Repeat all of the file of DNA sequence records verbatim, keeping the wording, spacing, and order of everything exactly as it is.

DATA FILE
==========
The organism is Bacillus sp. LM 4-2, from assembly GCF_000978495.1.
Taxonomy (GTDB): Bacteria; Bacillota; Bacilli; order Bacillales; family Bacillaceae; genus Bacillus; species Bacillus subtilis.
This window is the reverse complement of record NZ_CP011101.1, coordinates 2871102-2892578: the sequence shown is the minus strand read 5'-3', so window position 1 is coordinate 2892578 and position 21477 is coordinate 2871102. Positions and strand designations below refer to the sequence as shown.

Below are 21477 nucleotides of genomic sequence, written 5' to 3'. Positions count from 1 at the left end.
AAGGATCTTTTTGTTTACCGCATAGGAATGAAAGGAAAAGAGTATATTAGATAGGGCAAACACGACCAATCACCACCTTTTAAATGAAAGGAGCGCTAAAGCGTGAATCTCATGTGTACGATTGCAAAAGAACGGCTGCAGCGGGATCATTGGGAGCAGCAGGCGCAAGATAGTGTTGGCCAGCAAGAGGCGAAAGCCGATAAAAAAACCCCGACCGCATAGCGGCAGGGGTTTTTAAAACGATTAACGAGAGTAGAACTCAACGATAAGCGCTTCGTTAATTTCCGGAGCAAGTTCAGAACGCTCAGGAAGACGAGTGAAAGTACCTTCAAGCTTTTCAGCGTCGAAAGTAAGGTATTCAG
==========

The organism is Bacillus sp. LM 4-2, from assembly GCF_000978495.1.
Taxonomy (GTDB): Bacteria; Bacillota; Bacilli; order Bacillales; family Bacillaceae; genus Bacillus; species Bacillus subtilis.
This window is the reverse complement of record NZ_CP011101.1, coordinates 2871102-2892578: the sequence shown is the minus strand read 5'-3', so window position 1 is coordinate 2892578 and position 21477 is coordinate 2871102. Positions and strand designations below refer to the sequence as shown.

Below are 21477 nucleotides of genomic sequence, written 5' to 3'. Positions count from 1 at the left end.
AAGGATCTTTTTGTTTACCGCATAGGAATGAAAGGAAAAGAGTATATTAGATAGGGCAAACACGACCAATCACCACCTTTTAAATGAAAGGAGCGCTAAAGCGTGAATCTCATGTGTACGATTGCAAAAGAACGGCTGCAGCGGGATCATTGGGAGCAGCAGGCGCAAGATAGTGTTGGCCAGCAAGAGGCGAAAGCCGATAAAAAAACCCCGACCGCATAGCGGCAGGGGTTTTTAAAACGATTAACGAGAGTAGAACTCAACGATAAGCGCTTCGTTAATTTCCGGAGCAAGTTCAGAACGCTCAGGAAGACGAGTGAAAGTACCTTCAAGCTTTTCAGCGTCGAAAGTAAGGTATTCAG